Orders from Berlin
Life goes on in London, even under the Blitz—people work, fall in love, and occasionally get murdered. Deputy Chief Inspector John Quaid has the job of solving those murders, though with police resources stretched to the breaking point, he must do so quickly or not at all.
At first the death of Albert Morrison seems another mundane homicide, almost quaint; the lead suspect is a shifty son-in-law with an inheritance motive. But when Quaid discovers the victim was a retired intelligence officer, his persistence unravels a much deeper plot—a scheme to assassinate Winston Churchill in his own bunker. Quaid wrestles not only with the unknown murderer, a resourceful enemy agent, but also a boss who likes neither the time the investigation is taking nor the feathers it ruffles within British intelligence.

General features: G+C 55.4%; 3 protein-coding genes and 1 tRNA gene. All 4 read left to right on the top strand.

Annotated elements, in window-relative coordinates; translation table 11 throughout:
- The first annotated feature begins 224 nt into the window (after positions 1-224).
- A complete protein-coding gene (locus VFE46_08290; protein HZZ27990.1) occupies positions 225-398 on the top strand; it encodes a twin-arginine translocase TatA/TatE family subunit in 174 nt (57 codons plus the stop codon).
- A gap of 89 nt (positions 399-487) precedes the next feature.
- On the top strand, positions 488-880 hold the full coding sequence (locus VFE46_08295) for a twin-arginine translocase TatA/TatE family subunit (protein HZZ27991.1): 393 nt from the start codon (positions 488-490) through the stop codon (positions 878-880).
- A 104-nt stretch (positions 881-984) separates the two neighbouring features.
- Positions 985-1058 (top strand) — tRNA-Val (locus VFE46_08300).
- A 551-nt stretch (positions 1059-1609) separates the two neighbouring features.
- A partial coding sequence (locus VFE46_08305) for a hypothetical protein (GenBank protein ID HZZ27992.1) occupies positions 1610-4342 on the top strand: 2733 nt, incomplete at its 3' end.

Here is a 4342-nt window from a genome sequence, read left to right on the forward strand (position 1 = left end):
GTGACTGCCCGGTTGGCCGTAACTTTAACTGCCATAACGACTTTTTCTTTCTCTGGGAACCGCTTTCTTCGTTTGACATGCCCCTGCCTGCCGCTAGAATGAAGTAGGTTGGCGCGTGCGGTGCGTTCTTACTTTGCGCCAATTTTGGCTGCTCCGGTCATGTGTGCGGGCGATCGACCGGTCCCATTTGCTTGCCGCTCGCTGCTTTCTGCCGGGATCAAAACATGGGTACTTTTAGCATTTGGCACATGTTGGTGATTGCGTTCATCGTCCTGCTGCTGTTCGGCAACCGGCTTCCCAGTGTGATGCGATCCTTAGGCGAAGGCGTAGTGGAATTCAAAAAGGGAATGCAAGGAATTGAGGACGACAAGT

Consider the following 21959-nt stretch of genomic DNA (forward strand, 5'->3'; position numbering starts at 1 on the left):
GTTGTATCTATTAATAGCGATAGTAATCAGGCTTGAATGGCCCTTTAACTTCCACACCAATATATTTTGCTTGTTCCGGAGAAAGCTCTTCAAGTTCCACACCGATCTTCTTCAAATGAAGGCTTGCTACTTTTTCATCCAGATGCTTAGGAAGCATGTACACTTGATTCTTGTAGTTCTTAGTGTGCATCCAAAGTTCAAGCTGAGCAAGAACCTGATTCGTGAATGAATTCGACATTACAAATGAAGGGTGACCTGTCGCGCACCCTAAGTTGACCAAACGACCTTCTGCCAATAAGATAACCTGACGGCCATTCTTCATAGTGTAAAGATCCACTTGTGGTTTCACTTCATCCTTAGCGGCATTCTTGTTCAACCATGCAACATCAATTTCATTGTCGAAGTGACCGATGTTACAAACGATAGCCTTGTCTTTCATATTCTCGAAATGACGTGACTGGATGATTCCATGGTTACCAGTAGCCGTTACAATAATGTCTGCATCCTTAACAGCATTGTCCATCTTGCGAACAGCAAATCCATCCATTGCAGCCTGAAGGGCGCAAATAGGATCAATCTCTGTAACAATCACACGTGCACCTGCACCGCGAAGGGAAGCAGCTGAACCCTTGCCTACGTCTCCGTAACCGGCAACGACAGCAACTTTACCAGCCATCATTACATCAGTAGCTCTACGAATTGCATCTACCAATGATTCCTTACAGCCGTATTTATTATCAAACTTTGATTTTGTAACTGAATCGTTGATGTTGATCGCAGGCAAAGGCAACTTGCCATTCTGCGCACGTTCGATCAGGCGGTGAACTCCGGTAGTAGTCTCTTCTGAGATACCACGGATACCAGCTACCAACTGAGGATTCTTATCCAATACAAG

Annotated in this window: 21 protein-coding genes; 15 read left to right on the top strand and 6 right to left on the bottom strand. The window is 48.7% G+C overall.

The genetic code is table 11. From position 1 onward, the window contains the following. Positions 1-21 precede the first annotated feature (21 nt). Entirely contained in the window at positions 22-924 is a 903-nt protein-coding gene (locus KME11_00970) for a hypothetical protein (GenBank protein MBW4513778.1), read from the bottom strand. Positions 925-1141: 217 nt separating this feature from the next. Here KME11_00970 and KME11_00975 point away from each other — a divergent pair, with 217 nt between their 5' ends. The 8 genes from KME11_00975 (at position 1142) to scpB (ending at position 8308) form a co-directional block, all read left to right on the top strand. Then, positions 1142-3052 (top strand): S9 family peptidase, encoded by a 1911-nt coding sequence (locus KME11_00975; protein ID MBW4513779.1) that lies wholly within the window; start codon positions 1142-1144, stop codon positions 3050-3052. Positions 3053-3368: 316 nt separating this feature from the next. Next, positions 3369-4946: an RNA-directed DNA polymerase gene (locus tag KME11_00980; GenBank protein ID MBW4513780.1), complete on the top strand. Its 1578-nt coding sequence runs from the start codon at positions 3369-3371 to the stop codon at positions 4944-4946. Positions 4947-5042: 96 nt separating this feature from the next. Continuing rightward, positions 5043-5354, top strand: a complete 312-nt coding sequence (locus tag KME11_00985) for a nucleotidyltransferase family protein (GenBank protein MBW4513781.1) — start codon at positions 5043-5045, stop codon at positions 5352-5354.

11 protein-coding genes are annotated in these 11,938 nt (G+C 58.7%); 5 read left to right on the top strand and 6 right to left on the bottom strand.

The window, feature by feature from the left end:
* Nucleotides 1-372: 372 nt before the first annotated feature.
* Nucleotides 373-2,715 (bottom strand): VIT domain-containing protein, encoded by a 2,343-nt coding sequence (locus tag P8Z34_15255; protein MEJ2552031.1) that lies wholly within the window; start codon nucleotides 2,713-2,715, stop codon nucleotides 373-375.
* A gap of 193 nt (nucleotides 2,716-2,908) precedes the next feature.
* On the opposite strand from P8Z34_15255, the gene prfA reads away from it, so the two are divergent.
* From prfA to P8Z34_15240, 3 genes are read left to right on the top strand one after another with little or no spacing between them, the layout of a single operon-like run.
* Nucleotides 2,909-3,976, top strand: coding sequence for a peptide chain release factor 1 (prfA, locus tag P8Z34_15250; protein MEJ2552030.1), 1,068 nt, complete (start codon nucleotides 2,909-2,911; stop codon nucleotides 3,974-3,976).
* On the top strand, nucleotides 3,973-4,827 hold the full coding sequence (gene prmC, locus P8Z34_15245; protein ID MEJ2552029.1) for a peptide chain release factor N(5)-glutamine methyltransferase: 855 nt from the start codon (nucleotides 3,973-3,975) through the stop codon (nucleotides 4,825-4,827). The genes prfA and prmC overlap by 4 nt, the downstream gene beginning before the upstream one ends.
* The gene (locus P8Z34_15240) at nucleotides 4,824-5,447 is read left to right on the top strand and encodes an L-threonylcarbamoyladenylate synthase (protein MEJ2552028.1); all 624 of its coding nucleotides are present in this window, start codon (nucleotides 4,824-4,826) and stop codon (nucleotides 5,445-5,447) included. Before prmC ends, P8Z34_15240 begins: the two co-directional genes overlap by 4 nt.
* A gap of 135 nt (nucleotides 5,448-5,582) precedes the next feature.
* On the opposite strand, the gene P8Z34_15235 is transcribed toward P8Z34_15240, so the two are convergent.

Tolkien (and yes, he is the legendary lore-master’s grandson) gives a neat set of characters for the central story, fully fleshed with a barely suppressed hysteria as destruction rains from the skies nightly. The action and fear in London is so gripping, and the story of Quaid’s romance with the victim’s daughter so strong, that I only wish Tolkien had left out the scenes between Adolf Hitler and the Gestapo officer who masterminds the operation. These add little, and the characterization of Hitler—a daunting proposition at best—lacks the necessary psychotic gravitas. Similarly Churchill blusters but does not inspire, and at several points quotes his own famous speeches for the reader’s benefit.